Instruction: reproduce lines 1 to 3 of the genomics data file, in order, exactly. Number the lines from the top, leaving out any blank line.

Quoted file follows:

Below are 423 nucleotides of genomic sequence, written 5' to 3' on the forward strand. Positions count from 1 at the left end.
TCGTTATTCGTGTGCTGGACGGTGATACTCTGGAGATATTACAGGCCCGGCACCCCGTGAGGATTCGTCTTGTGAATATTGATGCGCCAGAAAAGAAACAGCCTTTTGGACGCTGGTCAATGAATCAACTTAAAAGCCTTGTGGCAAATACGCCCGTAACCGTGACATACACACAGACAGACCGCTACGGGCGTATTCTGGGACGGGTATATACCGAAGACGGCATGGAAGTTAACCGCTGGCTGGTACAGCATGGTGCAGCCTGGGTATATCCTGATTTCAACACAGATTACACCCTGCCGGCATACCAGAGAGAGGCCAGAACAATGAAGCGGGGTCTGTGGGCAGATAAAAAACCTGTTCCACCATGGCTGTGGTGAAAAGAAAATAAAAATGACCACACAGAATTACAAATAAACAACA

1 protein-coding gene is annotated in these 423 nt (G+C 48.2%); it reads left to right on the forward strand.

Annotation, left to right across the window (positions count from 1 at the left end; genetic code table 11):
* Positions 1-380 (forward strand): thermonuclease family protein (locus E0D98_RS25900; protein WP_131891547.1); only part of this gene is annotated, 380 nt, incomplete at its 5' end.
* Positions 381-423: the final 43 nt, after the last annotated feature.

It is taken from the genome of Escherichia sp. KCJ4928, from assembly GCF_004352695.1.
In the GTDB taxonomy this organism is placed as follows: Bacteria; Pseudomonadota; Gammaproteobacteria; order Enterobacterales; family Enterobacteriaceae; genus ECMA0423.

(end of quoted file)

Below are 423 nucleotides of genomic sequence, written 5' to 3' on the forward strand. Positions count from 1 at the left end.
TCGTTATTCGTGTGCTGGACGGTGATACTCTGGAGATATTACAGGCCCGGCACCCCGTGAGGATTCGTCTTGTGAATATTGATGCGCCAGAAAAGAAACAGCCTTTTGGACGCTGGTCAATGAATCAACTTAAAAGCCTTGTGGCAAATACGCCCGTAACCGTGACATACACACAGACAGACCGCTACGGGCGTATTCTGGGACGGGTATATACCGAAGACGGCATGGAAGTTAACCGCTGGCTGGTACAGCATGGTGCAGCCTGGGTATATCCTGATTTCAACACAGATTACACCCTGCCGGCATACCAGAGAGAGGCCAGAACAATGAAGCGGGGTCTGTGGGCAGATAAAAAACCTGTTCCACCATGGCTGTGGTGAAAAGAAAATAAAAATGACCACACAGAATTACAAATAAACAACA

1 protein-coding gene is annotated in these 423 nt (G+C 48.2%); it reads left to right on the forward strand.